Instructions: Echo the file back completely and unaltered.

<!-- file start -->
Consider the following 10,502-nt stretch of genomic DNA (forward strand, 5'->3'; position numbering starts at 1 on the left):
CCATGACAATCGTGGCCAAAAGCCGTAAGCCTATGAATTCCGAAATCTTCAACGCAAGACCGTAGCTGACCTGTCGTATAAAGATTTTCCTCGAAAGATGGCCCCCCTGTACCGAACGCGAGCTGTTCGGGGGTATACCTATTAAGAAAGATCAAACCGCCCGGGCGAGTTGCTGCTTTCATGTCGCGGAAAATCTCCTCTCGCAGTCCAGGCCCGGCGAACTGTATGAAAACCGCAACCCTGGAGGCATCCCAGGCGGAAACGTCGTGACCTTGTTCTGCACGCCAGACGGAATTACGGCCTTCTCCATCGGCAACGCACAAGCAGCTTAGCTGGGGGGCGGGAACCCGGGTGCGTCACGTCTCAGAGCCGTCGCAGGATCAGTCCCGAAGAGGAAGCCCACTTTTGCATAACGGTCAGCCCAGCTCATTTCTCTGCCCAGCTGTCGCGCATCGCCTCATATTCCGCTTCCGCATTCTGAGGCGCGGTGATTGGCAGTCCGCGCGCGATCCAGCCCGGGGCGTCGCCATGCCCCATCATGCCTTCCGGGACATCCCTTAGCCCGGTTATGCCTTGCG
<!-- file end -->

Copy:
Consider the following 10,502-nt stretch of genomic DNA (forward strand, 5'->3'; position numbering starts at 1 on the left):
CCATGACAATCGTGGCCAAAAGCCGTAAGCCTATGAATTCCGAAATCTTCAACGCAAGACCGTAGCTGACCTGTCGTATAAAGATTTTCCTCGAAAGATGGCCCCCCTGTACCGAACGCGAGCTGTTCGGGGGTATACCTATTAAGAAAGATCAAACCGCCCGGGCGAGTTGCTGCTTTCATGTCGCGGAAAATCTCCTCTCGCAGTCCAGGCCCGGCGAACTGTATGAAAACCGCAACCCTGGAGGCATCCCAGGCGGAAACGTCGTGACCTTGTTCTGCACGCCAGACGGAATTACGGCCTTCTCCATCGGCAACGCACAAGCAGCTTAGCTGGGGGGCGGGAACCCGGGTGCGTCACGTCTCAGAGCCGTCGCAGGATCAGTCCCGAAGAGGAAGCCCACTTTTGCATAACGGTCAGCCCAGCTCATTTCTCTGCCCAGCTGTCGCGCATCGCCTCATATTCCGCTTCCGCATTCTGAGGCGCGGTGATTGGCAGTCCGCGCGCGATCCAGCCCGGGGCGTCGCCATGCCCCATCATGCCTTCCGGGACATCCCTTAGCCCGGTTATGCCTTGCG